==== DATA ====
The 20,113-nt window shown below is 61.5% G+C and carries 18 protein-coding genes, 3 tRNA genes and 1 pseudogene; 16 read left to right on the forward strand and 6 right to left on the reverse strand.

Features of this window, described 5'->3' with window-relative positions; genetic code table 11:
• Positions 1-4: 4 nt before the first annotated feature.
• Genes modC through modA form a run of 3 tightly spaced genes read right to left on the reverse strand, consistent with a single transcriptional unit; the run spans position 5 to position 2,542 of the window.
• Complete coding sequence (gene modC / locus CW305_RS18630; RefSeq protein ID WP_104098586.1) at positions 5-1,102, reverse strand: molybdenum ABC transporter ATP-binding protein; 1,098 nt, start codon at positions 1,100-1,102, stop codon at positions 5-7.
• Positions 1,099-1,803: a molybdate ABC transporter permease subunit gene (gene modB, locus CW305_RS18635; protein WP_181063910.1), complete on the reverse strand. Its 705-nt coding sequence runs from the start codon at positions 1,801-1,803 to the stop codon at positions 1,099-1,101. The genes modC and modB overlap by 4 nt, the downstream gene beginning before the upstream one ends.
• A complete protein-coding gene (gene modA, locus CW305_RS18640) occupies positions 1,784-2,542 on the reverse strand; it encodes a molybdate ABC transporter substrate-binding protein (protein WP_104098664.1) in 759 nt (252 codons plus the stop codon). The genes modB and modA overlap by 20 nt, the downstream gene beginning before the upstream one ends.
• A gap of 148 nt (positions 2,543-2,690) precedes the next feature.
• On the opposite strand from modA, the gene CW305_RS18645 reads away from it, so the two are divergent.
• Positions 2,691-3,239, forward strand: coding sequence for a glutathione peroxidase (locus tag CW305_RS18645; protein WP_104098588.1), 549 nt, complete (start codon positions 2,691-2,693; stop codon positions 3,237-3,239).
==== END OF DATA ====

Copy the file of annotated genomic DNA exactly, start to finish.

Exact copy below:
The 20,113-nt window shown below is 61.5% G+C and carries 18 protein-coding genes, 3 tRNA genes and 1 pseudogene; 16 read left to right on the forward strand and 6 right to left on the reverse strand.

Features of this window, described 5'->3' with window-relative positions; genetic code table 11:
• Positions 1-4: 4 nt before the first annotated feature.
• Genes modC through modA form a run of 3 tightly spaced genes read right to left on the reverse strand, consistent with a single transcriptional unit; the run spans position 5 to position 2,542 of the window.
• Complete coding sequence (gene modC / locus CW305_RS18630; RefSeq protein ID WP_104098586.1) at positions 5-1,102, reverse strand: molybdenum ABC transporter ATP-binding protein; 1,098 nt, start codon at positions 1,100-1,102, stop codon at positions 5-7.
• Positions 1,099-1,803: a molybdate ABC transporter permease subunit gene (gene modB, locus CW305_RS18635; protein WP_181063910.1), complete on the reverse strand. Its 705-nt coding sequence runs from the start codon at positions 1,801-1,803 to the stop codon at positions 1,099-1,101. The genes modC and modB overlap by 4 nt, the downstream gene beginning before the upstream one ends.
• A complete protein-coding gene (gene modA, locus CW305_RS18640) occupies positions 1,784-2,542 on the reverse strand; it encodes a molybdate ABC transporter substrate-binding protein (protein WP_104098664.1) in 759 nt (252 codons plus the stop codon). The genes modB and modA overlap by 20 nt, the downstream gene beginning before the upstream one ends.
• A gap of 148 nt (positions 2,543-2,690) precedes the next feature.
• On the opposite strand from modA, the gene CW305_RS18645 reads away from it, so the two are divergent.
• Positions 2,691-3,239, forward strand: coding sequence for a glutathione peroxidase (locus tag CW305_RS18645; protein WP_104098588.1), 549 nt, complete (start codon positions 2,691-2,693; stop codon positions 3,237-3,239).